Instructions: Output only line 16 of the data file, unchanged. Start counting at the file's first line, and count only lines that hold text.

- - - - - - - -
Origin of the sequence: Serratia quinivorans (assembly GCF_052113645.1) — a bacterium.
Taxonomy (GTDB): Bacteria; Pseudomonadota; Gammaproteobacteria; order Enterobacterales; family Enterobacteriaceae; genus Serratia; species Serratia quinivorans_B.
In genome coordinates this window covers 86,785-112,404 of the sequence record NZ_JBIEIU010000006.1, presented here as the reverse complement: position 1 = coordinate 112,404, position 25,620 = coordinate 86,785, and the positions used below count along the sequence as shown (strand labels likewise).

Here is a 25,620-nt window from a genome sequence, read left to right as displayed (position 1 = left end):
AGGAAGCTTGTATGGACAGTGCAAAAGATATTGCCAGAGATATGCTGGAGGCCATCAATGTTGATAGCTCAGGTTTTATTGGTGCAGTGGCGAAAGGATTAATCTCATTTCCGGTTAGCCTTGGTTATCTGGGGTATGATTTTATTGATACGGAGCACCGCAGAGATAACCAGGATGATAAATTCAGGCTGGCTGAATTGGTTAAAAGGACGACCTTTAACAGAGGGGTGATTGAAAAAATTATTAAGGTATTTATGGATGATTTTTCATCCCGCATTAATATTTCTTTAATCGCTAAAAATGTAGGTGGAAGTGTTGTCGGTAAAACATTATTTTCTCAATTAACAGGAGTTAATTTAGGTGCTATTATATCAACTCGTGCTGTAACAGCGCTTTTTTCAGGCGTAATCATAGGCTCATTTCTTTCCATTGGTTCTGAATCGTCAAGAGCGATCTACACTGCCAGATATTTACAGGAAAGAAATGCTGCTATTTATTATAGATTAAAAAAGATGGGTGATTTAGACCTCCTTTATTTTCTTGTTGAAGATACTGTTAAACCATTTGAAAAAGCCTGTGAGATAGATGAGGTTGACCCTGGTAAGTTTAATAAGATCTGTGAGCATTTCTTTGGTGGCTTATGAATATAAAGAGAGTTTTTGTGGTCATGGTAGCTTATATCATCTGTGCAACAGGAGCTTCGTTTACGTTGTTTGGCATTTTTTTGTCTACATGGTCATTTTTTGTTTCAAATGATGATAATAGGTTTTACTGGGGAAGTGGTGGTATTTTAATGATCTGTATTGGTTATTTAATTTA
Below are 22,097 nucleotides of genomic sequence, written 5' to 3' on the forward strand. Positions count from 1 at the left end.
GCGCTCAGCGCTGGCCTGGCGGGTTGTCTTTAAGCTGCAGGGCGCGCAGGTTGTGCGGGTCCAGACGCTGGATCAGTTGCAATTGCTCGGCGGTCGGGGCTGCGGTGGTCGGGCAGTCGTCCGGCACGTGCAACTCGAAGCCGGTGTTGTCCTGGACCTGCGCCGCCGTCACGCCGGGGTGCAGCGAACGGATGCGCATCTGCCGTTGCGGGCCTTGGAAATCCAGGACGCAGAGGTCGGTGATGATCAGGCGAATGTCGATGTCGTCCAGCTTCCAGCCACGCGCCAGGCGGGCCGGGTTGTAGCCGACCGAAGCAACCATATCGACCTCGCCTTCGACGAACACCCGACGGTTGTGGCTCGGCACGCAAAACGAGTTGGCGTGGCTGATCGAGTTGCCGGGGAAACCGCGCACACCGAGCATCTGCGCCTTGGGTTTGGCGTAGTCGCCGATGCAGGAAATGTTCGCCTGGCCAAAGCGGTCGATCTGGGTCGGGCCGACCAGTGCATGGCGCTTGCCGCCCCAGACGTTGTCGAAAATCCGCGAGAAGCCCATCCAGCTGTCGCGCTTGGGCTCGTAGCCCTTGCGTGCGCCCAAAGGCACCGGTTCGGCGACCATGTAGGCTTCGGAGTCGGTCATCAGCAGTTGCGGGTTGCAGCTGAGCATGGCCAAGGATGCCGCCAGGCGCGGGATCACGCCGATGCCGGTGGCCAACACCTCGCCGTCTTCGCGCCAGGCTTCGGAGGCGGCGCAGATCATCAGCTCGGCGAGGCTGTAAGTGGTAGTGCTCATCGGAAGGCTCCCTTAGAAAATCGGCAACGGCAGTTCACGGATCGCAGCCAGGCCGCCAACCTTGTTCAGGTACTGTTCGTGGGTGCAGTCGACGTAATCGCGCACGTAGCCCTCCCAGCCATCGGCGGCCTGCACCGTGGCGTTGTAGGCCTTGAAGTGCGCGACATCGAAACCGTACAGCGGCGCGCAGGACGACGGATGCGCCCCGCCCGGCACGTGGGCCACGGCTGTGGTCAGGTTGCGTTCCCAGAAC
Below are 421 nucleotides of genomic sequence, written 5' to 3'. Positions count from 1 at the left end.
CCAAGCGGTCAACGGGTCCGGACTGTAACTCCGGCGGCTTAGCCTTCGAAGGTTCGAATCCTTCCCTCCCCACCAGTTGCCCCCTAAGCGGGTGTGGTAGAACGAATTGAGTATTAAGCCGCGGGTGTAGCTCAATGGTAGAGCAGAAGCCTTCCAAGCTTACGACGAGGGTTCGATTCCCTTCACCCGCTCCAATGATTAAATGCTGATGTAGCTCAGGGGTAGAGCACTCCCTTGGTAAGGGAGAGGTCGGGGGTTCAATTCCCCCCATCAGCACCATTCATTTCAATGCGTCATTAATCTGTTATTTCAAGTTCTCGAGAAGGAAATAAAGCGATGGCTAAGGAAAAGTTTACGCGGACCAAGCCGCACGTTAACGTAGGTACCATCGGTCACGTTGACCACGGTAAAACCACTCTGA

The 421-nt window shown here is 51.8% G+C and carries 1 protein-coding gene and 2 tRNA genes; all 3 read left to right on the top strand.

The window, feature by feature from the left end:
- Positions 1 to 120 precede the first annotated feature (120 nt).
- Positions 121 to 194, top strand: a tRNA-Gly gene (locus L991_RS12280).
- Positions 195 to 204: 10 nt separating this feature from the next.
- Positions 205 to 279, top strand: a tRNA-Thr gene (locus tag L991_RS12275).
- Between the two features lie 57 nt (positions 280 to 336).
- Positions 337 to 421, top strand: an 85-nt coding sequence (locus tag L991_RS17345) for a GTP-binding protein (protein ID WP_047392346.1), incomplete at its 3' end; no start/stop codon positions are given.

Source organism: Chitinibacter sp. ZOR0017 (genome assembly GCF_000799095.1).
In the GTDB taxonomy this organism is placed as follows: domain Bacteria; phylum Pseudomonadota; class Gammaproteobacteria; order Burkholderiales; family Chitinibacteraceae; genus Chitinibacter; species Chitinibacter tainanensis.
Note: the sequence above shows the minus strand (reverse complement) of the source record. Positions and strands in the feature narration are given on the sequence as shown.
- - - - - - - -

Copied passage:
- Between the two features lie 57 nt (positions 280 to 336).